Finals, Part III
14 July 2018
Tim Koch is still reporting from Henley – where he is now living under a bush in Butler’s Field.
2018 was the second year in which there was gender parity in Henley’s Open Events, but was the first in which trophies of equal merit to the men’s were awarded for all the top women’s races.
The top women’s eights event was a hard-fought race between members of the British and Australian Squads racing as a Leander Club/University of London composite and as The Georgina Hope Rinehart National Training Centre (Henley likes to maintain the fiction that it is only open to club crews, the rest of us play along). The Australians led all the way, equalled the record to the Barrier and won by 2/3 length in a time of 6:36, knocking two seconds off the old course record.
The official press release reports:
In yet another record-breaking race, Molesey Boat Club lined up against the GB squad boat comprising University of London and Leander Club. It was a tough race for Molesey who found themselves down from the start and struggled to make any significant impact on the crew who broke both the Barrier and Fawley records by two seconds each.
Not wishing to be churlish, but I am not sure of the significance of breaking records in a race that was first run last year.
Racing as Cambridge University and Imperial College, it was little surprise that the GB Senior Women’s crew were not troubled by the Norwegians from Christiania Roklub, Oslo.
The Hambelden Pairs is another event started only in 2017. The competitors in the final, Long and Scott of Marlow Rowing Club and Bann Rowing Club against McKellar and Taylor of Leander Club, are examples of interesting developments in both Under-23 rowing and in academia. All four are British women who attended, or are attending, American Universities. The number of students from the UK attending College in the U.S. has been rising steadily since the increase in UK tuition fees. For rowers, there is the attraction of potential rowing scholarships combined with first-rate facilities and coaching. In the long term, UK rowing can only benefit from this. There were six Britons in the Varsity Crews in this year’s Harvard – Yale Race.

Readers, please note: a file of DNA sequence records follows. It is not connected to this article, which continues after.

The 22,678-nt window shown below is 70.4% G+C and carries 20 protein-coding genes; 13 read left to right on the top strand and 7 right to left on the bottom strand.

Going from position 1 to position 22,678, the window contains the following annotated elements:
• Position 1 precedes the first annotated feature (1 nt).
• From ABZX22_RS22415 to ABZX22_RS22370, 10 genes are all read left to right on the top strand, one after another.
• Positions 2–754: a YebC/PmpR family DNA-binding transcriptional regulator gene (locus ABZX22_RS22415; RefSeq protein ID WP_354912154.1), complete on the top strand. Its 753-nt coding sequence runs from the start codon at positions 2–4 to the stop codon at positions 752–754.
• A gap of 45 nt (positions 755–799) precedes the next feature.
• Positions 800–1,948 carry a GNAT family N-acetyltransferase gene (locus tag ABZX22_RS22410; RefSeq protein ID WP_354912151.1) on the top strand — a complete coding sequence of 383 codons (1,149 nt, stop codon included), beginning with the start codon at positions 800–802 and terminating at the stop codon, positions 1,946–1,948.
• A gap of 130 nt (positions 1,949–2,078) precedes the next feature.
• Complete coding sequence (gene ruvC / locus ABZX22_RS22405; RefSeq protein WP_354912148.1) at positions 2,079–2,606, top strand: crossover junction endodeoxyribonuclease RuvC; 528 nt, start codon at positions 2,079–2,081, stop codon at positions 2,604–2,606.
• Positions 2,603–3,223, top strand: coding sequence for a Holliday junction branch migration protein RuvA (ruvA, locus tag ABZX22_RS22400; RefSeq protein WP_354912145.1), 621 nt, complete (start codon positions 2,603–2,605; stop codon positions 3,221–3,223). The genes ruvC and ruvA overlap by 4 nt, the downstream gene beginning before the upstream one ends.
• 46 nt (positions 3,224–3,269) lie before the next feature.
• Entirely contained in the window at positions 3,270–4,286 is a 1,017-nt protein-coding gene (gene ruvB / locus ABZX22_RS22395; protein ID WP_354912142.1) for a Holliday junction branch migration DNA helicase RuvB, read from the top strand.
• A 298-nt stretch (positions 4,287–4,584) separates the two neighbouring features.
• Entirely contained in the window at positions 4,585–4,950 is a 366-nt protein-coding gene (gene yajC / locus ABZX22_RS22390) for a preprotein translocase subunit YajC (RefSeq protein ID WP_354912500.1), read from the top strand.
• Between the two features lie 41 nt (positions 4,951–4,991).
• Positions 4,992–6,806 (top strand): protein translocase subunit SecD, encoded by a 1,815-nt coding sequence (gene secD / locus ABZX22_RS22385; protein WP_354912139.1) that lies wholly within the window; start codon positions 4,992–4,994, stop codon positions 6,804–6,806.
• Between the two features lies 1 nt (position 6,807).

The Hambelden Pairs proved to be an exciting race which featured some erratic steering from both crews, though, despite their greater experience, McKellar and Taylor probably suffered more from problems in keeping their boat straight in the windy conditions, something that may have cost them the race.
Now in its second year, the Stonor Challenge Trophy for Women’s Double Sculls saw a contest between the Great Britain Under-23 heavyweight and lightweight crews. The heavyweights, racing as University of London & Nottingham Rowing Club, established an early lead against the double from Exeter University. They never relinquished their advantage and equalled both the Barrier and Fawley record.
Eventually, this ‘David and Goliath’ contest had Gmelin enjoying the same success as the boy with the sling, with Edmunds (in the role of the one who stood four cubits and a span) unable to match her opponent. The Swiss equalled the barrier record, broke the Fawley record by three seconds and smashed the course record (set by two greats, Maria Brandin and Mirka Knapkova) by four seconds.
Part IV will cover the Student and Junior events.